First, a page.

By Gabriel-Eddie Njoroge

A new research paper developed by experts from the World Health Organization, UNICEF and the London School of Hygiene and Tropical Medicine, published in the Lancet Global Health has shown that more than 20 million babies were born with low birth weight, less than 2500 grams or 5.5 pounds, in 2015.

This accounts for around one in seven of all births worldwide according to the study conducted, which provides the first ever estimates documenting this major health challenge.

For context, more than 80 percent of the world’s 2.5 million newborns who die every year are of low birth weight and those that do survive have a greater risk of stunting and developmental and physical ill health later in life that includes diabetes and cardiovascular disease.

“Low birth weight is a complex clinical entity composed of intrauterine growth restriction and preterm birth,” says co-author Dr. Mercedes de Onis from the Department of Nutrition at WHO, “This is why reducing low birth weight requires an understanding of the underlying causes in a given country. For example, in Southern Asia a large proportion of low birth weight babies are born at term but with intrauterine growth restriction, which is associated with maternal under nutrition, including maternal stunting.

“Conversely, preterm birth is the major contributor to low birth weight in settings with many adolescent pregnancies, high prevalence of infection, or where pregnancy is associated with high levels of fertility treatment and caesarean sections [like in USA and Brazil]. Understanding and tackling these underlying causes in high-burden countries should be a priority.”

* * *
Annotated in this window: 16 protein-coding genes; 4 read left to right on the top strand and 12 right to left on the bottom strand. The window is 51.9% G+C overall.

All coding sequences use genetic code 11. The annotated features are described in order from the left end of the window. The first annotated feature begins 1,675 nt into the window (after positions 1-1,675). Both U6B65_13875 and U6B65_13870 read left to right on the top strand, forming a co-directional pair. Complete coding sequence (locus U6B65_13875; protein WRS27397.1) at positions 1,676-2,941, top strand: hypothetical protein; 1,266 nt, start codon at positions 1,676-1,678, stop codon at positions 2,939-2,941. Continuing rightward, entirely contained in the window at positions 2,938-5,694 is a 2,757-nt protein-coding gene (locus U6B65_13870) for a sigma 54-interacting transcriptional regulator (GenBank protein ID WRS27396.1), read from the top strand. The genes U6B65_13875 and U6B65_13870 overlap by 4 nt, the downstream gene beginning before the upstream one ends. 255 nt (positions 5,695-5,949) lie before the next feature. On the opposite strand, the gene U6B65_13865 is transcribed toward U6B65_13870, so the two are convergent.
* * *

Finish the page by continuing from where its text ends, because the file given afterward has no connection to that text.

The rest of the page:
The majority of the cases, close to three quarters, were born in Southern Asia and sub-Saharan Africa however, the problem also remains substantial in high income countries in Europe, North America, Australia and New Zealand. Those countries, in the high income bracket, show virtually no progress in the area.

One of the ways specified that can tackle this public health problem and reduce the incidence of low birth weight is necessitating a comprehensive global strategy that must include improving maternal nutritional status; treating pregnancy-associated conditions such as pre-eclampsia, which is the hypertensive disease of pregnancy; and providing adequate maternal care, perinatal clinical services and social support.

Also providing affordable, accessible and appropriate healthcare is critical for preventing and treating low birth weight.

Reductions in death, illness and disability in newborn babies will only be achieved if pregnancy care is fully integrated with appropriate care for low birth weight babies.